Recent objections to a proposal to move Ripon’s dispatch center from Ripon City Hall to Fond du Lac County have come in the form of first-person testimonials which, while gratifying in their endorsement of Ripon’s stellar emergency personnel, unwittingly make the case for transferring the service to the county.
“I had (or I witnessed) an emergency,” the argument goes. “Ripon police showed up almost immediately and, because EMTs followed not far behind, a life may have been saved.”
Community volunteer Warren “Sherm” Sherman essentially made this contention at a Dec. 8 Common Council meeting. After explaining that he has been immobilized twice in the past 18 months and appreciated EMTs’ fast response, Sherman told city officials, “They were right there; I couldn’t ask for anything better.”
Actually, he could have.
Sherman could have asked for a 12-second faster response time, or for the ambulance to arrive 21 seconds sooner; those are the differentials between Fond du Lac dispatch and Ripon’s, for 2019 and the first 10 months of 2020, respectively.
“One minute makes a big difference in whoever is hurt,” Sherman said. “Us older folks want it now; we don’t want it later.”
Because time matters, the opportunity to move they city’s one-person dispatch system — with Ripon cell phone calls first routed to Fond du Lac — to the county, where no fewer than four people can directly dispatch responders, seems like a no-brainer.
Yet this is a hard sell.
“For the little it costs, if it costs a dollar, I’ll give you a dollar on my taxes,” Sherman said, advocating a keep-it-in-Ripon option even if it’s slightly more expensive.
One would think faster service from the county would cost the city more. So how many additional dollars will taxpayers have to pay to receive a quicker response that Ripon Police Chief Bill Wallner’s fact sheet to aldermen states also narrows a growing “technology gap” between Ripon and Fond du Lac, eliminates a system that “is complicated and opens up an opportunity for error” and is a hedge against “skyrocketing” local costs?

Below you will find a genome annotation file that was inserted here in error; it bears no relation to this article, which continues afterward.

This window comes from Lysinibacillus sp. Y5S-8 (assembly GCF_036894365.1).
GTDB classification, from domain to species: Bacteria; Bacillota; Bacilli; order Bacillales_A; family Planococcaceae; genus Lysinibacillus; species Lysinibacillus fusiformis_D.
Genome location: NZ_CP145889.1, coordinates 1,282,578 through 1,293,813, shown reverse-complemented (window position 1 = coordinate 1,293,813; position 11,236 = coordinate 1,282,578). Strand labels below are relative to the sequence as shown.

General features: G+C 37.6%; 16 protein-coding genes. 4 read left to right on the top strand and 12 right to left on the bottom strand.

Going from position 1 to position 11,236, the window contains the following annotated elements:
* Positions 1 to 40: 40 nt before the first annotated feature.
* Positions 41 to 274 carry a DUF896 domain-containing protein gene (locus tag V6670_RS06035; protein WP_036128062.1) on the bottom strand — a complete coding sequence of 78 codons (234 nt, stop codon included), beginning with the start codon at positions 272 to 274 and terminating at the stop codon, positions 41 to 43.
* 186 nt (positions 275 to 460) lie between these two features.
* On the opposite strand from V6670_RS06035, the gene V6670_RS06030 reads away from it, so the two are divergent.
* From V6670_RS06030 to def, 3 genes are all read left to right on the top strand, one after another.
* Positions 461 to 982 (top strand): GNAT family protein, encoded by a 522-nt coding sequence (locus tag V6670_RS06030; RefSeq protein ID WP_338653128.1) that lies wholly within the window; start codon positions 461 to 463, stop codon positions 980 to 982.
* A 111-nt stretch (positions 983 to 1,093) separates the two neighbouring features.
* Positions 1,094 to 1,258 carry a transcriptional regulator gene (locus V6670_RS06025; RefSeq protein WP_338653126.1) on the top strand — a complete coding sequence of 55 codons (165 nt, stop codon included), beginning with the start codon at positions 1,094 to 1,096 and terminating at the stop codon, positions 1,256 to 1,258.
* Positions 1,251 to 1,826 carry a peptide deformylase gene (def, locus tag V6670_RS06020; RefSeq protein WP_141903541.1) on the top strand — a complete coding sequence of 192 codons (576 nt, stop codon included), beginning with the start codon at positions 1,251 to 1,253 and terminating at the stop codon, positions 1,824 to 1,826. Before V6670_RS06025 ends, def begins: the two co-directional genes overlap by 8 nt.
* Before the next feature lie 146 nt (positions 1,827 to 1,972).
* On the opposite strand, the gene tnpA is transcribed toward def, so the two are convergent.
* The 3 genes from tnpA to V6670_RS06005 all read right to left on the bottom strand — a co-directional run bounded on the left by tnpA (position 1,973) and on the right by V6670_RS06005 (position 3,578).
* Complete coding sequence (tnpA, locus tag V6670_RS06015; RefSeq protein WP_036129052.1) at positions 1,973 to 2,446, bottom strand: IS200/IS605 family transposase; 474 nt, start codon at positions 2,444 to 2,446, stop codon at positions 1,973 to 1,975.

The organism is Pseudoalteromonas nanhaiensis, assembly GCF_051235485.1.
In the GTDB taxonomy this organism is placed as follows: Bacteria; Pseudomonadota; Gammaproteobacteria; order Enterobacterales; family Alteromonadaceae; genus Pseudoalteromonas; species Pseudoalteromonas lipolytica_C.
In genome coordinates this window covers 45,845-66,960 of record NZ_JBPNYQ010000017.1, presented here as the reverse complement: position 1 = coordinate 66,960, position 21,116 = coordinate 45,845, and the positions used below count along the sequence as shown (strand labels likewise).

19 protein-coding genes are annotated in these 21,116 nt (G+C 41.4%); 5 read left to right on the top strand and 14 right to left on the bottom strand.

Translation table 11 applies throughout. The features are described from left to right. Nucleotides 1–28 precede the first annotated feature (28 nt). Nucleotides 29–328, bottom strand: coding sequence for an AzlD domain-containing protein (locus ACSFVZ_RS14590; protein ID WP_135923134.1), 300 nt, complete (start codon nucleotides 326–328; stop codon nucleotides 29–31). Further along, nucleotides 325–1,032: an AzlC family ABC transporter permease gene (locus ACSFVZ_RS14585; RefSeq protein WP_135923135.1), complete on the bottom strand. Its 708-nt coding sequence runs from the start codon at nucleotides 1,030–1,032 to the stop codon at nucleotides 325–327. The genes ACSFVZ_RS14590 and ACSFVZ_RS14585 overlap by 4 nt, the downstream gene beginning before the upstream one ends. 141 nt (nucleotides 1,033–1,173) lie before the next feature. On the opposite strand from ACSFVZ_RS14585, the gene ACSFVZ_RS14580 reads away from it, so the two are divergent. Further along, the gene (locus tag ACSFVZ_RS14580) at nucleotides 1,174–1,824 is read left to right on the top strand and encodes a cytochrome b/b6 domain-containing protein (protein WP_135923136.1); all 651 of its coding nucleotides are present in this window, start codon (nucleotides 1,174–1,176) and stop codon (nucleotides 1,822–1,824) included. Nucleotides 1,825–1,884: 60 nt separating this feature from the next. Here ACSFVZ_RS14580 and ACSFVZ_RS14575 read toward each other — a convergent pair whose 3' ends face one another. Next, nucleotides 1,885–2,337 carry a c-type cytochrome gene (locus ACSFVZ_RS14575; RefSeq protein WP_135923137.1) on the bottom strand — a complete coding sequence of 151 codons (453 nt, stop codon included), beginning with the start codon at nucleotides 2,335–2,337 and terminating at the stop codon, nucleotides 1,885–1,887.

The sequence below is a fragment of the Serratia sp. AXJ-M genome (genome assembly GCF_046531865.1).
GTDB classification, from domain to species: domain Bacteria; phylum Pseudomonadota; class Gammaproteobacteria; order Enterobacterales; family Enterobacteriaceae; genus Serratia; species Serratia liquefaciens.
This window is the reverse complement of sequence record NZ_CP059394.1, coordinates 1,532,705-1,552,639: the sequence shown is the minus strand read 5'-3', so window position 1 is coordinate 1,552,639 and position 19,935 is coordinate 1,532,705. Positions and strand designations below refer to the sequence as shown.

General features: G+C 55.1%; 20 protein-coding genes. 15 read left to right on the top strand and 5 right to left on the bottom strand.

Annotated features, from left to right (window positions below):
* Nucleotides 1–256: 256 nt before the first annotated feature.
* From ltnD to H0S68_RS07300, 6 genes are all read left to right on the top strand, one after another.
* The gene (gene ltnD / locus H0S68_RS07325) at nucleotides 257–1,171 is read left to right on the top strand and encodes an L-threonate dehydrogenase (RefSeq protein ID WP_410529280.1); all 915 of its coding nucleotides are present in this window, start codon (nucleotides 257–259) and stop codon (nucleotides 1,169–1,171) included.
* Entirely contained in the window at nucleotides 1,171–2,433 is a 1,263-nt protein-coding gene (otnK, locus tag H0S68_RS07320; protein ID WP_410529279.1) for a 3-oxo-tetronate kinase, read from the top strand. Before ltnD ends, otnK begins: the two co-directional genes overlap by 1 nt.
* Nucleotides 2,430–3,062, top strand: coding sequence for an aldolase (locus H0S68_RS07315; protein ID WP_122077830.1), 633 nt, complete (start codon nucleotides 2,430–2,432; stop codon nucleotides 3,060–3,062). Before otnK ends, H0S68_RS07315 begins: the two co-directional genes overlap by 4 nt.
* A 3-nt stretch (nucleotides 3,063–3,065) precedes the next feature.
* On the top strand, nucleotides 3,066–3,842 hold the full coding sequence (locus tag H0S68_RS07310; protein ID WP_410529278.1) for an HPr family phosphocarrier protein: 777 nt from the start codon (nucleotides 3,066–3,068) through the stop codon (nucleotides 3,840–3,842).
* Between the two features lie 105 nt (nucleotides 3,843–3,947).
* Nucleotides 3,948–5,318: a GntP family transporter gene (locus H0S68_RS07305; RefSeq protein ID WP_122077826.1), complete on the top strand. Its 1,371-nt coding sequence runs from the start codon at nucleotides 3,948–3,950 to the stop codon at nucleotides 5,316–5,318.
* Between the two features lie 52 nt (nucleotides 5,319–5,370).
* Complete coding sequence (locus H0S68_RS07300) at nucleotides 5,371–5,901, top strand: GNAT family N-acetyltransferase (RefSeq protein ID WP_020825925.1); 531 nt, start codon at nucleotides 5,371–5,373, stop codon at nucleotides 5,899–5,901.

Answer: none. And the alternative is exorbitant. Maintaining dispatch in Ripon would cost every one of the city’s 7,733 residents — man, woman and child, based on the 2010 census — an additional $595 each over the next 10 years, based on Wallner’s memo. The document states it will cost Ripon $6.6 million to operate its dispatch center locally over the next decade compared to an expenditure of $2 million during the same period if the communication center is moved to Fond du Lac.
Put another way, that’s an additional cost of $1,594 per each property owner of Ripon’s 2,886 tax-revenue generating parcels.
And what return will taxpayers accrue on their investment dollars that won’t be going toward road repairs, snow removal, waste pickup, library, emergency personnel wages or other city functions?
Greater legal liability, which may cost them more money down the road. A one-person dispatch center with no backup makes the city vulnerable in the case of a critical incident. “We have to realize that we may not be in the best position to provide critical communications needs in a mass critical incident with our current communications center,” the police chief’s memo stated. “We have already seen problems with large events, fires, police pursuits, etc.”
The memo refuted EMTs’ contention that working through Fond du Lac County dispatch adds five minutes to response time, noting that the county in 2019 added a transmission tower to enhance communications in the western part of the county.
While all cell phone calls to Ripon dispatch currently must first be transferred to Fond du Lac for processing, with all other county jurisdictions, dispatchers immediately get responders en route rather than re-route the call to another dispatch center.
Better, faster service at less cost.
In a Dec. 10 letter to the editor, former Ripon Mayor Dave Gray made at least part of this very argument noting that “expediting emergency medical care delivery along with police and fire protection” should sway the decision of whether to move dispatch.
While the rest of his letter commended local emergency personnel for their rapid response to a neighbor’s affliction, it remained no more than anecdotal “evidence,” which is a logical fallacy as a good experience does not necessarily imply an optimal system.
Ripon can access less-expensive, more-improved dispatch coverage that in the future will make stories like Gray’s and Sherman’s all the more compelling.
As both correctly claim, time matters. Let’s get on with it.
— Tim Lyke